After five hours, I crashed on my sofa. I was more than thankful that my apartment was right in the heart of Sheffield’s city center, but at that moment I would’ve wed the man (or woman) who decided to roll out some shopping trolleys for the local Sheffield shops.
It took me half-an-hour before I could muster up the energy to shower and another ten to cook myself dinner. That night, I retired to bed early at 8pm.
I got up earlier than usual to attend an induction for exchange students. There, I sat with about 20-or-so other students from outside of England, and we each introduced ourselves to each other while we waited for our tutor to arrive. As it turned out, a majority of the group hailed from European countries. I was the only student from Australia in the classroom.
Our ACES exchange student coordinator then entered the room and introduced herself as Marie. She took up her station at the front of the room and spoke to us about the general facilities at SHU and where to get help if we encountered problems. I jotted down some notes, and when the seminar was over, headed downstairs to the main reception.
There were printers there, so I topped up my SHU student card and printed off my student bank certificate. I then headed to the bank and handed over the certificate, to find that it wasn’t valid. There was no post code printed on the certificate, and even though I knew and could supply my postcode for the woman at the counter, she said she couldn’t accept it.
All was not lost, however – she spotted my British passport and said that since I was a British citizen, I didn’t need a student bank certificate. She took some details, before sending me off. I made a quick stop over at the local market to purchase some fresh vegies, and then headed home for an afternoon of reading.
I dolled myself up and headed out to attend an introduction seminar for second-year journalism students. I got to the building where the seminar would be held almost 15-minutes early, but found myself confused about the whereabouts of the lecture theatre. I’d written down that the theatre was on the sixth floor, but the building I supposed to be in only boasted four.
I spent several minutes connecting to the local Wi-Fi (it was password protected, so I took a guess that it was my student login, which it – thankfully – was) and bought up my induction schedule. It turned out the number six I’d written down the night before was supposed to be a zero (rookie error!). Relieved that I’d uncovered the problem, I headed down to the ground floor and spotted the theatre room. I sat down at the back of the room and awaited the lecturer.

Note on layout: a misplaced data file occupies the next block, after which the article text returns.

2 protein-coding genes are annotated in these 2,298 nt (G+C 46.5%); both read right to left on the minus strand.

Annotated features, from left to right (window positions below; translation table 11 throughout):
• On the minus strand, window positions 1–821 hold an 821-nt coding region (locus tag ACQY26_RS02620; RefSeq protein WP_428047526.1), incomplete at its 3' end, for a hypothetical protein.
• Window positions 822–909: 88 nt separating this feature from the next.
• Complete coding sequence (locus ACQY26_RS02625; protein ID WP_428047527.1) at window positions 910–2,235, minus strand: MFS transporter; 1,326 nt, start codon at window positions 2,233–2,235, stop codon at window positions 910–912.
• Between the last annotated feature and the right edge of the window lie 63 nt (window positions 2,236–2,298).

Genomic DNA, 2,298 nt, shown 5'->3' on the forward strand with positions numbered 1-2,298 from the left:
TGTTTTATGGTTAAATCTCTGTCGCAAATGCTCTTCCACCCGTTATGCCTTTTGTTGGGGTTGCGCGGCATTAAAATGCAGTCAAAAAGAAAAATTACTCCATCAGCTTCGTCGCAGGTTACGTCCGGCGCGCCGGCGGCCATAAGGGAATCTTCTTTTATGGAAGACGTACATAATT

After a few minutes, she broke off her discussion with a fellow staff member to call everyone forward to the front rows. We moved and, now satisfied that she wouldn’t have to yell, she began the seminar. She talked about the individuals units we’d be taking and how these would begin to shape our careers as journalists – especially the elective subjects, which could help us uncover which aspect of journalism we wished to pursue.
Afterwards, she smiled and wished us well for the upcoming classes. Everyone left then, so I trailed home and made myself a warm cup of tea. I spent the rest of the evening reading.
I gave the apartment a onceover with the duster and after a quick check of the weather (18 degrees Celsius with sunshine!), realized that I could get away with wearing a singlet-and-shorts outfit. I then headed to local train station to reunite with one of my best friends from Australia, Melanie, who decided to stop over on at Sheffield on her trip back to London.
We trekked back to my apartment, put on a load of washing and then headed into town. After a half-hour of window shopping, we spotted a Starbucks and decided to stop for a drink-and-chat session. There, we sat and talked for two whole hours, before we headed back to the streets of Sheffield to continue shopping.
We looked like quiet the pair as we did so – me in my singlet and shorts (which I ended up regretting, as the weather turned cold during our Starbucks escapade) and Melanie in her thongs and sun glasses (which no one else was wearing). Melanie said later that everyone who passed us stared, although I didn’t notice that at all – a fact which I attribute to being too distracted with clothes.
Both Melanie and I bought some makeup. I didn’t need what I’d purchased (assuming the argument that a person needs makeup at all), but I’d been eyeing the goodies off for a while, so I decided on whim to just purchase the items.
At 5pm we then headed back to my apartment. We tossed up the idea of going out the a local pub and having a few drinks before Melanie’s train departure at 8pm. After sitting down on the couch, however, we both released we were too tired to move. Instead, I cooked up a hearty meal (sausages, wedges and vegetables) and we flicked through the local programs until Melanie had to leave.
I rolled out of bed around mid-morning and made myself a large breakfast. I then spent the rest of the day catching up on journal writing from the Topdeck tour and noshing on dark-chocolate digestive biscuits (yum!).